Two historically deadly wildfires began to devastate cities in Northern and Southern California in early November, worrying undergraduates from throughout the state as they watched the unpredictable firestorm wreak havoc from thousands of miles away.
The most recent reports indicate that both the “Camp Fire” in Northern California and the “Woolsey Fire” in Southern California are 100 percent contained, after raging for several weeks.
Brenden T. Rodriquez ’20, a native of Agoura Hills, said his family lost their home to the Woolsey Fire in Southern California. A day after the fire started, his family was forced to evacuate, asking Rodriquez what he wanted from the house and bringing all they could carry, but ultimately not taking a lot.
“Growing up in California, you’re used to wildfires. I’ve seen some from my house off in the distance where you can see the flames,” he said. “But you were never really worried that it was actually going to come through, so I think that subconsciously they were like ‘We’re going to evacuate and then we’re going to come back eventually,’ and that just didn’t happen.”
Rodriquez said it was difficult being thousands of miles away during the storm. Though, he noted he was grateful to travel back to California this Thanksgiving and sift through what was left of his childhood home.
“That was actually really soothing, getting to go through everything. I wanted to find at least one thing that was recognizable that I could take with me” he said.
The wildfires have damaged more than 250,000 acres of land and destroyed tens of thousands of structures in both parts of the state, leaving thousands of Californians homeless. In Northern California, 85 people have died and hundreds more remain unaccounted for.
Suffering some of the most extreme damage, the city of Paradise was leveled, making the Camp Fire California’s deadliest and most destructive wildfire to date. In Southern California, the Woosley Fire forced residents throughout the region to evacuate immediately. The fire started less than a day after the Thousand Oaks Shooting took 12 people's lives in that same area.
Rodriquez said he was grateful for the administrators and professors who reached out to him, as well as his fellow students who provided support throughout the past couple of weeks. In a discussion with a blockmate, Rodriquez said he offhandedly mentioned that he wished he had brought his record player to Cambridge before the fire. Soon after, his blockmate organized a fundraiser to replace the record player he had lost.
“I’ve been very thankful to have found families here that were very helpful,” he said. “It was just nice to know there were people here too as well as back home.”
Air quality throughout California has also deteriorated due to the blaze. In recent weeks, Northern California had the worst air quality in the world, according to Purple Air, an air monitoring network. Olivia A. Sison ’21 said while no buildings have burned down in her hometown of Sacramento, the extremely hazardous air quality worried her family. Due to the wildfires, the Bay Area issued public health warnings, residents were urged not to go outside, and many schools, businesses, and universities shuttered their doors.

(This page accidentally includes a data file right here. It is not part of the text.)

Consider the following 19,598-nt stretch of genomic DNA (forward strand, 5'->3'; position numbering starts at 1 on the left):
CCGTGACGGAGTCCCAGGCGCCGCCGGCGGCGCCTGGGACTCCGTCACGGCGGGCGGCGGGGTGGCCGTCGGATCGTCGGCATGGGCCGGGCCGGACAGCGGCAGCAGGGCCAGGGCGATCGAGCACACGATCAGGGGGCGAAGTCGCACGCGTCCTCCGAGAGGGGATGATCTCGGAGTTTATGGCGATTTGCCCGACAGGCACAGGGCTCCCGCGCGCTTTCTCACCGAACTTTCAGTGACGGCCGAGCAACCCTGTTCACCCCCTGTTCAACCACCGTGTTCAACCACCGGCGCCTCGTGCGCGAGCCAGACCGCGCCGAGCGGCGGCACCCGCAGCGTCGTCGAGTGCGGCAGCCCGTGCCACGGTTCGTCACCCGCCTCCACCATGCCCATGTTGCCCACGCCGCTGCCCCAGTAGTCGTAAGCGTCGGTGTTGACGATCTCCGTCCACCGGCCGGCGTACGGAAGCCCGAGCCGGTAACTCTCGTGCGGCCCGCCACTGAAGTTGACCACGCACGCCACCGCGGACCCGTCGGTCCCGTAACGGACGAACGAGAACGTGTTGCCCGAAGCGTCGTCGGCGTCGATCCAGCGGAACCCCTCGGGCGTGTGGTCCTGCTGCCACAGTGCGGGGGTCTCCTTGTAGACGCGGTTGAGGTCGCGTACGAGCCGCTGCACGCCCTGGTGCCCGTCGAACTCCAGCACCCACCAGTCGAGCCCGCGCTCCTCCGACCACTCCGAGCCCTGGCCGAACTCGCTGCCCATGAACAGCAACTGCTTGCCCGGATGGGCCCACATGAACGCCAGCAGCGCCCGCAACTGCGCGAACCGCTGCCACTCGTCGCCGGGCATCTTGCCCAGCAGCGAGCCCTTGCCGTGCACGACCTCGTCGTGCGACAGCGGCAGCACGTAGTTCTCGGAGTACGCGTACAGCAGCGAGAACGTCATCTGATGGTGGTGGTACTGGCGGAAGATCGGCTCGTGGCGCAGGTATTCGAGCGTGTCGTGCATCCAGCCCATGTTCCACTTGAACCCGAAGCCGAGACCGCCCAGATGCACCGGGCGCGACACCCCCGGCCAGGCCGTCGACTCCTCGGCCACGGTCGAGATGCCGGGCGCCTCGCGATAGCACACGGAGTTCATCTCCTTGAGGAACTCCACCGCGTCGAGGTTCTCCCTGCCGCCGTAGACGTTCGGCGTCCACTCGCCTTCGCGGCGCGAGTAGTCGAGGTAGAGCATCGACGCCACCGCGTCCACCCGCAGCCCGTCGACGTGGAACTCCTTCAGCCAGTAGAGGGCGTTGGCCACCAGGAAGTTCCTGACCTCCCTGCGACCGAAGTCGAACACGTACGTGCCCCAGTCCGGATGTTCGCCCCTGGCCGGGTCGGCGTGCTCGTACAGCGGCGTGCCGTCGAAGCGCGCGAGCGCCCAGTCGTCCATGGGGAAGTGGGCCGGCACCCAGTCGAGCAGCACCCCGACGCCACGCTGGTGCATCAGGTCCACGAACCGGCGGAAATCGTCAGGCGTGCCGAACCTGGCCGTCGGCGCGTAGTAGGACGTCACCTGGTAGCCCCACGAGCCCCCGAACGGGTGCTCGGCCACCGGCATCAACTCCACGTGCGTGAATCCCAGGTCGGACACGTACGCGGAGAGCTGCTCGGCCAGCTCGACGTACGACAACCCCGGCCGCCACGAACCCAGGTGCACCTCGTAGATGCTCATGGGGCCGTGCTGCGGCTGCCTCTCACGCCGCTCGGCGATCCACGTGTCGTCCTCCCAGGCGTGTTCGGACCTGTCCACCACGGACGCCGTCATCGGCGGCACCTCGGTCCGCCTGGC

“It was pretty traumatic seeing how smogy the air was and that you couldn’t even see the buildings anymore,” Sison said. “That was really really frightening because my whole family is there and I obviously don’t want them breathing in these particles that are carcinogenic.”
“It was a very hopeless feeling just being here and not being able to physically be there,” she continued.
As Thanksgiving break approached, the fires began to abate, but Sison and Justin D. Mack ’22 both did not spend Thanksgiving at their homes in Northern California. Mack, a Los Altos native, said instead of going back home for Thanksgiving, members of his family came to Boston to celebrate with local relatives and escape the smog.
“The closest fire [to Los Altos] was the Camp Fire, which is 200 miles to the north almost, and it still had a huge disruption of daily life for them,” Mack said.
The wildfires have served as flashpoints for numerous national debates, including climate change, California’s housing crisis, inmate labor, and the ethics of hiring private firefighters for personal protection.
In relation to the housing crisis, Sison pointed towards the amount of fundraising she has seen on Facebook.
“It was incredibly sad to see all the GoFundMe’s on Facebook trying to make up for what had been lost.” she said. “It’s sad that we don’t have anything in place to actually help these people other than GoFundMe accounts.”
When discussing the aftermath, Rodriquez said that his family is planning to rebuild.
“I think the the community is going to come back even stronger than it was before, and it’s kind of a tough time to be in the Valley right now with the shooting and the fire right after, but I was blessed to not have lost anyone,” he said. “Family comes first, you can replace things, like every physical thing is going to be replaced, but you can’t replace family.”
Rodriquez said he optimistically points to a favorite movie quote — from the 2008 film “Bottle Shock” — when he thinks about the disaster.
“We’re all a little stronger in the broken places,” he said.
—Staff writer Ruth A. Hailu can be reached at firstname.lastname@example.org. Follow her on Twitter @ruthahailu.
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